The maths may be straightforward, but sadly actually getting paid anything approaching your calculated figure may not be! You will find that many clients, particularly charities or learned societies, will stump up less than half of this--if they are willing to pay a fee at all. Conversely if you break into TV, presenting or writing your daily rate should be higher than this. But this figure gives you some idea of what you should aim for and it is what you should ask for even if you are prepared to work for less. If a client cannot pay this amount they are more likely to ask if the figure is negotiable than to simply walk away. In the early days it is probably simplest to explain that this is your full-time job and you therefore ask for a fee. Then, if you feel uncomfortable suggesting a figure, ask what they can pay on top of expenses. You will need to accept that, even though you will be doing similar types of work most of the time, your rate of pay will vary hugely depending on the client.

A quick way to do some market research might be to get involved in the organisation of an event and to offer to contact potential speakers and presenters. You will then be able to ask them what fees they would expect for such an event and you will also gain some experience of the budgets involved which will help you decide how to price yourself.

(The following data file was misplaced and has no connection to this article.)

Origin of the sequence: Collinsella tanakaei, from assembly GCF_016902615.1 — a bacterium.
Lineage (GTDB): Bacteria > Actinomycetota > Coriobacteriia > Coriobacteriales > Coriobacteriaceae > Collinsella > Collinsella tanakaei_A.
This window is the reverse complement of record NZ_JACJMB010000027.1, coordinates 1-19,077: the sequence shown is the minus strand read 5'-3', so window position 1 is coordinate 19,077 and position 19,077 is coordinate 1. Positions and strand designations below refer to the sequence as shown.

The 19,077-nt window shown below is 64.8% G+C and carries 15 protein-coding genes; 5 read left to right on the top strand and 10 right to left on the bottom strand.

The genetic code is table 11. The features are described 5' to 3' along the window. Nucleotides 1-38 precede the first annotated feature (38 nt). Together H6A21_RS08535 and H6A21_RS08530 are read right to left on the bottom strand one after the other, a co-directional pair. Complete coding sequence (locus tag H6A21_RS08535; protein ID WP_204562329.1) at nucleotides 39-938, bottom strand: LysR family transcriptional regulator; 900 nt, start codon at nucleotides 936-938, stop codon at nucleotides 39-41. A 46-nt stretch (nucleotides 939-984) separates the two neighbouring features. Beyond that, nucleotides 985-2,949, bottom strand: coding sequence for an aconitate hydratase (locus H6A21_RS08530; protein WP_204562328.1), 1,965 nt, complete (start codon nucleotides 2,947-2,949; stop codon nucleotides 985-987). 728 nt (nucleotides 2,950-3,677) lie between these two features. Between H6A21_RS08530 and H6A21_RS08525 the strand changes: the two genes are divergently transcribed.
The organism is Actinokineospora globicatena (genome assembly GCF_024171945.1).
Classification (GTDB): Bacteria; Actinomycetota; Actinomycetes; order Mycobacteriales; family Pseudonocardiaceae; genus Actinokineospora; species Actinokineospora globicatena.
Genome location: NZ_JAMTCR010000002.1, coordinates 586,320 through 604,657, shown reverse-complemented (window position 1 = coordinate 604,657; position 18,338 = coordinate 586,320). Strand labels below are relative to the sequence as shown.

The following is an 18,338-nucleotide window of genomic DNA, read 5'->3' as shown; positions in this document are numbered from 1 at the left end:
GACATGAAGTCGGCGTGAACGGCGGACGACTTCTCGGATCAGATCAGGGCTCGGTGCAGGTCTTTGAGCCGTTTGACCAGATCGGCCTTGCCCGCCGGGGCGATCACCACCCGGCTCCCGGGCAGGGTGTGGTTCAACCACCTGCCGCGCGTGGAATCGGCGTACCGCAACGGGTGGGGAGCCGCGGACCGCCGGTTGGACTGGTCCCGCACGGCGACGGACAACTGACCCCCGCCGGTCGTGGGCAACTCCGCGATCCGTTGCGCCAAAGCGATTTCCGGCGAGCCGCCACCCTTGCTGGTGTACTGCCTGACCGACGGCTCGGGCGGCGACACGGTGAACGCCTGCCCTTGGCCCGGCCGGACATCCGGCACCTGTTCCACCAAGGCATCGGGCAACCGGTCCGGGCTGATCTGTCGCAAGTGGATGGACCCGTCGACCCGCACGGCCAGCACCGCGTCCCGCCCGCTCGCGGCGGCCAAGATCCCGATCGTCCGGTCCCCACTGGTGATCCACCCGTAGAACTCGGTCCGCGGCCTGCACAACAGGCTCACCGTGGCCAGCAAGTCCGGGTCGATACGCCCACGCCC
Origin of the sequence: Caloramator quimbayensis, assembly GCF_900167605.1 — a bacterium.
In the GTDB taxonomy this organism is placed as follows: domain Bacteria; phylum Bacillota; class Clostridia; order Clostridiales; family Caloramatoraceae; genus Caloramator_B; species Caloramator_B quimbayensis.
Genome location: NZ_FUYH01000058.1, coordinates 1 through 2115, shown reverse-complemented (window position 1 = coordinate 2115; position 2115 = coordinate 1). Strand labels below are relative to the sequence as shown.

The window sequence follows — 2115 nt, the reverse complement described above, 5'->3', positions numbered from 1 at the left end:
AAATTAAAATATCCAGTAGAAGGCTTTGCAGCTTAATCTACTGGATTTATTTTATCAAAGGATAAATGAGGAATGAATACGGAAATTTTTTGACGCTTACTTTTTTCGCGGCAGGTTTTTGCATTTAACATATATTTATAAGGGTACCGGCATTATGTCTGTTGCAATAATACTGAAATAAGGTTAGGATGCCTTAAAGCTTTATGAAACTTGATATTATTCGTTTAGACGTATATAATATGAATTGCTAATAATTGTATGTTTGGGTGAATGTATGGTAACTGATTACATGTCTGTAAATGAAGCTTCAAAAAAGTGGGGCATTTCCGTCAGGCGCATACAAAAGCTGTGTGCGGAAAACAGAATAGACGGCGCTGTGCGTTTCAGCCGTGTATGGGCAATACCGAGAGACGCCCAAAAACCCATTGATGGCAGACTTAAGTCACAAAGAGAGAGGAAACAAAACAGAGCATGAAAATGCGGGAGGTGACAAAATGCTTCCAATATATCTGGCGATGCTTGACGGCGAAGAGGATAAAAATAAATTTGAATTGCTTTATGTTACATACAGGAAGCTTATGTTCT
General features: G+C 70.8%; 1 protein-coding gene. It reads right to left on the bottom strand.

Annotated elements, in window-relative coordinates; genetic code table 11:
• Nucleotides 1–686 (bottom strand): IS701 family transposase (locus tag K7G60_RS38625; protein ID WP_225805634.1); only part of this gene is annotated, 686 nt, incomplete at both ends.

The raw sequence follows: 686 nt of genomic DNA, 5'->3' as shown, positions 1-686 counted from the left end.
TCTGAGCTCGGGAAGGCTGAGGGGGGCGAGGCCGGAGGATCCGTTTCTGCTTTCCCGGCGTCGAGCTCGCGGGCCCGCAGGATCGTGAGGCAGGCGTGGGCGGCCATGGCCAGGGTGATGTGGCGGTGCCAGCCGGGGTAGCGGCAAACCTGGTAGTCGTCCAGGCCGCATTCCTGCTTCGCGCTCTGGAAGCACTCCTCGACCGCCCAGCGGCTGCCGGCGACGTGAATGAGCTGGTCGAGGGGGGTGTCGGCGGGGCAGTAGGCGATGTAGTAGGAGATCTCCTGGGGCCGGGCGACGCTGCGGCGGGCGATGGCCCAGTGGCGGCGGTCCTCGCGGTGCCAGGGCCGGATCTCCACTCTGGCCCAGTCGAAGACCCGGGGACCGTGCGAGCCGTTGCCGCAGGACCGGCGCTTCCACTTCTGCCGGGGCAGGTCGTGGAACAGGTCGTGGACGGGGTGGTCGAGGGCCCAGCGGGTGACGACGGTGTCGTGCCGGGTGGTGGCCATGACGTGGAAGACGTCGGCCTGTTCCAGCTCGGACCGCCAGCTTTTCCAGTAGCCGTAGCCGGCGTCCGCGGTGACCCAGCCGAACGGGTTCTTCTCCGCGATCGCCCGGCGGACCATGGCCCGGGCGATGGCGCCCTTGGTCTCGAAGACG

Marketing is anther area which will need some careful thought, and time--so you are beginning to see why freelancers only get paid for one day's work in three! I would keep a business card very simple--I know when I went freelance I spent a very exciting few afternoons on the computer designing the most intricate and (I thought) visually impressive business cards imaginable. Although it was a lot of fun, they ended up looking more like party invitations and I never used them. I now have a simple design with my business name in colour in a nice clean font, a tag-line (just six words) which sums up what I do, and my contact details--including my Web address. I print them out myself as I need them onto precut card which is widely available. I don't use a graphic, but if you decide that a logo reflects your services more effectively than words then go for something simple which will still be recognisable on a small card. You will find free images available on the Web, but it may be better to draw something yourself so that it is unique. For inspiration, why not look at some of the links from the Wellcome Trust's Science and Art page?